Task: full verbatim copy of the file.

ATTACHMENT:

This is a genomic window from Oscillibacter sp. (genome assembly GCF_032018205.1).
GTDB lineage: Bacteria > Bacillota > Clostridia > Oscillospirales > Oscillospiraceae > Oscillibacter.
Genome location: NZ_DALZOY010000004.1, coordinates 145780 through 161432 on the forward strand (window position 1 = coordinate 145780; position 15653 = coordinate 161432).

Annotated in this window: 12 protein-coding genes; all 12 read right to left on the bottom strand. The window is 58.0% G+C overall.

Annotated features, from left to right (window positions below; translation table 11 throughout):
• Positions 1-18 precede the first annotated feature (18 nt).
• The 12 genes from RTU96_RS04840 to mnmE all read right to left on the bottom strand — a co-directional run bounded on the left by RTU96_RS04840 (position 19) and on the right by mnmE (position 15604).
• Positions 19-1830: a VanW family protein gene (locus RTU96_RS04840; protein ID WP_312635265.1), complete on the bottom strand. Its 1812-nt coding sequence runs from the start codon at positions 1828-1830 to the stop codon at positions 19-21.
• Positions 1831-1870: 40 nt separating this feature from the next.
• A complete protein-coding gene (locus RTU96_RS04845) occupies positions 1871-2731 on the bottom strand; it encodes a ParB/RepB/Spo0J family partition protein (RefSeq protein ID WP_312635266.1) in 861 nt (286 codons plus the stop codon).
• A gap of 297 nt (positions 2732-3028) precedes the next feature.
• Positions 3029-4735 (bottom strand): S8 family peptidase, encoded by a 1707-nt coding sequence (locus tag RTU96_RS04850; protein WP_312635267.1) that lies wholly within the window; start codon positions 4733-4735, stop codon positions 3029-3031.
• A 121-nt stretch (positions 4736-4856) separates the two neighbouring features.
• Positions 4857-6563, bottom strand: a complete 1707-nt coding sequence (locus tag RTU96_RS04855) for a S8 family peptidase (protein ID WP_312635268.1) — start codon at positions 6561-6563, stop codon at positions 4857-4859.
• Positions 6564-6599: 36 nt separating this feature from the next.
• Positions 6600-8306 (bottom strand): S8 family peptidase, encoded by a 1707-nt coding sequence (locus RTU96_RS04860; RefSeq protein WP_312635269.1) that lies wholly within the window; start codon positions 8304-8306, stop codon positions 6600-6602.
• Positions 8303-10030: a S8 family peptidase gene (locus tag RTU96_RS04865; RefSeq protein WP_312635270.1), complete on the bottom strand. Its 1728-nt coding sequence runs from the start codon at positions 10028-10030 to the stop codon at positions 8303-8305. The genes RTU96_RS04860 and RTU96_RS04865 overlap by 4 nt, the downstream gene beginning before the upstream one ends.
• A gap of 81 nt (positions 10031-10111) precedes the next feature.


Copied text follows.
This is a genomic window from Oscillibacter sp. (genome assembly GCF_032018205.1).
GTDB lineage: Bacteria > Bacillota > Clostridia > Oscillospirales > Oscillospiraceae > Oscillibacter.
Genome location: NZ_DALZOY010000004.1, coordinates 145780 through 161432 on the forward strand (window position 1 = coordinate 145780; position 15653 = coordinate 161432).

Annotated in this window: 12 protein-coding genes; all 12 read right to left on the bottom strand. The window is 58.0% G+C overall.

Annotated features, from left to right (window positions below; translation table 11 throughout):
• Positions 1-18 precede the first annotated feature (18 nt).
• The 12 genes from RTU96_RS04840 to mnmE all read right to left on the bottom strand — a co-directional run bounded on the left by RTU96_RS04840 (position 19) and on the right by mnmE (position 15604).
• Positions 19-1830: a VanW family protein gene (locus RTU96_RS04840; protein ID WP_312635265.1), complete on the bottom strand. Its 1812-nt coding sequence runs from the start codon at positions 1828-1830 to the stop codon at positions 19-21.
• Positions 1831-1870: 40 nt separating this feature from the next.
• A complete protein-coding gene (locus RTU96_RS04845) occupies positions 1871-2731 on the bottom strand; it encodes a ParB/RepB/Spo0J family partition protein (RefSeq protein ID WP_312635266.1) in 861 nt (286 codons plus the stop codon).
• A gap of 297 nt (positions 2732-3028) precedes the next feature.
• Positions 3029-4735 (bottom strand): S8 family peptidase, encoded by a 1707-nt coding sequence (locus tag RTU96_RS04850; protein WP_312635267.1) that lies wholly within the window; start codon positions 4733-4735, stop codon positions 3029-3031.
• A 121-nt stretch (positions 4736-4856) separates the two neighbouring features.
• Positions 4857-6563, bottom strand: a complete 1707-nt coding sequence (locus tag RTU96_RS04855) for a S8 family peptidase (protein ID WP_312635268.1) — start codon at positions 6561-6563, stop codon at positions 4857-4859.
• Positions 6564-6599: 36 nt separating this feature from the next.
• Positions 6600-8306 (bottom strand): S8 family peptidase, encoded by a 1707-nt coding sequence (locus RTU96_RS04860; RefSeq protein WP_312635269.1) that lies wholly within the window; start codon positions 8304-8306, stop codon positions 6600-6602.
• Positions 8303-10030: a S8 family peptidase gene (locus tag RTU96_RS04865; RefSeq protein WP_312635270.1), complete on the bottom strand. Its 1728-nt coding sequence runs from the start codon at positions 10028-10030 to the stop codon at positions 8303-8305. The genes RTU96_RS04860 and RTU96_RS04865 overlap by 4 nt, the downstream gene beginning before the upstream one ends.
• A gap of 81 nt (positions 10031-10111) precedes the next feature.